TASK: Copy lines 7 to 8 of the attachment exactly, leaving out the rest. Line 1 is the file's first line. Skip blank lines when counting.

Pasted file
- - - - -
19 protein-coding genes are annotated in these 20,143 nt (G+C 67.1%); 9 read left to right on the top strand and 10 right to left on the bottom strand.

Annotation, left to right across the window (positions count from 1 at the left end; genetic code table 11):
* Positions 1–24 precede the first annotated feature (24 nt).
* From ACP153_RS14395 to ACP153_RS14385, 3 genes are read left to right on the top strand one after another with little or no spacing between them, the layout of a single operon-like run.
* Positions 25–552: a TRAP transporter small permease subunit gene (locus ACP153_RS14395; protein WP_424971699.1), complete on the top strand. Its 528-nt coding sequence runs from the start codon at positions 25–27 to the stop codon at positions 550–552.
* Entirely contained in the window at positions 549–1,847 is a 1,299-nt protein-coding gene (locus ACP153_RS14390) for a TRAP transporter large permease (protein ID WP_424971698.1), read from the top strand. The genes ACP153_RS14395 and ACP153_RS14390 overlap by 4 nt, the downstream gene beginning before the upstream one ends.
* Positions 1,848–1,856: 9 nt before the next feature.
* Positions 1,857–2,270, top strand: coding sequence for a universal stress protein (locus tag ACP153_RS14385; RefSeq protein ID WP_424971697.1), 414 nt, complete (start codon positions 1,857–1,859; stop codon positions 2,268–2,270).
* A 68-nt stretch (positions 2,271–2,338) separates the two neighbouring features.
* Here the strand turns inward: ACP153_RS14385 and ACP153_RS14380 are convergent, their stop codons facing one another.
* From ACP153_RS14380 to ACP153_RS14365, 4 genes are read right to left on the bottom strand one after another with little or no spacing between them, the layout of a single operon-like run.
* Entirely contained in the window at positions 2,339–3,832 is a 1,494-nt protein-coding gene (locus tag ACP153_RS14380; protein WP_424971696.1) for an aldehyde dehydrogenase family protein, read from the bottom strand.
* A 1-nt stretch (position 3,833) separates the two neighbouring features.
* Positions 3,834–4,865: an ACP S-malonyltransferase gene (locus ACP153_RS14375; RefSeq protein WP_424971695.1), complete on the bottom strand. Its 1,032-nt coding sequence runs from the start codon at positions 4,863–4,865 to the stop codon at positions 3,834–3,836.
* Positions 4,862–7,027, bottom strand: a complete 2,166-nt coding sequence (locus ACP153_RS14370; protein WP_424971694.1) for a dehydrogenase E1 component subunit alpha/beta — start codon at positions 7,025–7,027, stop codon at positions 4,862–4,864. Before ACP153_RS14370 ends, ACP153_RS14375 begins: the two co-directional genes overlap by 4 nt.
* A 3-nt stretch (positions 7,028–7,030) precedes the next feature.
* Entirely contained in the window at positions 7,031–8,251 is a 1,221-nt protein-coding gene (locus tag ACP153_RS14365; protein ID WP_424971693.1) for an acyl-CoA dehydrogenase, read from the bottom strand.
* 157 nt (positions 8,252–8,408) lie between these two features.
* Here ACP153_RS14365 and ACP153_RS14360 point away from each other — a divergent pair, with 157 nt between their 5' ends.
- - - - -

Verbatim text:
* Positions 1,848–1,856: 9 nt before the next feature.
* Positions 1,857–2,270, top strand: coding sequence for a universal stress protein (locus tag ACP153_RS14385; RefSeq protein ID WP_424971697.1), 414 nt, complete (start codon positions 1,857–1,859; stop codon positions 2,268–2,270).